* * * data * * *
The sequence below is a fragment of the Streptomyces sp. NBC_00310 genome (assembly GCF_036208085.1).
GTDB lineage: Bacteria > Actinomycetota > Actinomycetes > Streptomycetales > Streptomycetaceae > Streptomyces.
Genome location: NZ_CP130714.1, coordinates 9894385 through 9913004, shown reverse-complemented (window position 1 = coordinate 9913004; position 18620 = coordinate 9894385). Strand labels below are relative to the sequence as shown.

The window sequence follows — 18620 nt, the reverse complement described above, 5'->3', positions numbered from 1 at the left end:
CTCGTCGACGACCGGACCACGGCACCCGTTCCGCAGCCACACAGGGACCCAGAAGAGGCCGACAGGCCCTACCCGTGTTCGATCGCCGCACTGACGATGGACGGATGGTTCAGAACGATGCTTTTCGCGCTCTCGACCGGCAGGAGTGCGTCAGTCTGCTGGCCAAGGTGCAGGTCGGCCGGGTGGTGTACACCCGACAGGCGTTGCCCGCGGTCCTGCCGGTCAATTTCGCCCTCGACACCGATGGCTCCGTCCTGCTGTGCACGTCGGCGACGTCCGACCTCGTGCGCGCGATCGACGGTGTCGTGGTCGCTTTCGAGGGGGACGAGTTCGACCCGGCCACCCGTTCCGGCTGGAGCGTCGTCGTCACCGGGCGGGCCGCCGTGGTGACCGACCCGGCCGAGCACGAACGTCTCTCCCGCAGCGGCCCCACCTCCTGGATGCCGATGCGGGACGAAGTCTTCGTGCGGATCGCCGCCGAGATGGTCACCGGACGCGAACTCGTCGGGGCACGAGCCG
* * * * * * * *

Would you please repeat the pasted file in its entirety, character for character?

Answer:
The sequence below is a fragment of the Streptomyces sp. NBC_00310 genome (assembly GCF_036208085.1).
GTDB lineage: Bacteria > Actinomycetota > Actinomycetes > Streptomycetales > Streptomycetaceae > Streptomyces.
Genome location: NZ_CP130714.1, coordinates 9894385 through 9913004, shown reverse-complemented (window position 1 = coordinate 9913004; position 18620 = coordinate 9894385). Strand labels below are relative to the sequence as shown.

The window sequence follows — 18620 nt, the reverse complement described above, 5'->3', positions numbered from 1 at the left end:
CTCGTCGACGACCGGACCACGGCACCCGTTCCGCAGCCACACAGGGACCCAGAAGAGGCCGACAGGCCCTACCCGTGTTCGATCGCCGCACTGACGATGGACGGATGGTTCAGAACGATGCTTTTCGCGCTCTCGACCGGCAGGAGTGCGTCAGTCTGCTGGCCAAGGTGCAGGTCGGCCGGGTGGTGTACACCCGACAGGCGTTGCCCGCGGTCCTGCCGGTCAATTTCGCCCTCGACACCGATGGCTCCGTCCTGCTGTGCACGTCGGCGACGTCCGACCTCGTGCGCGCGATCGACGGTGTCGTGGTCGCTTTCGAGGGGGACGAGTTCGACCCGGCCACCCGTTCCGGCTGGAGCGTCGTCGTCACCGGGCGGGCCGCCGTGGTGACCGACCCGGCCGAGCACGAACGTCTCTCCCGCAGCGGCCCCACCTCCTGGATGCCGATGCGGGACGAAGTCTTCGTGCGGATCGCCGCCGAGATGGTCACCGGACGCGAACTCGTCGGGGCACGAGCCG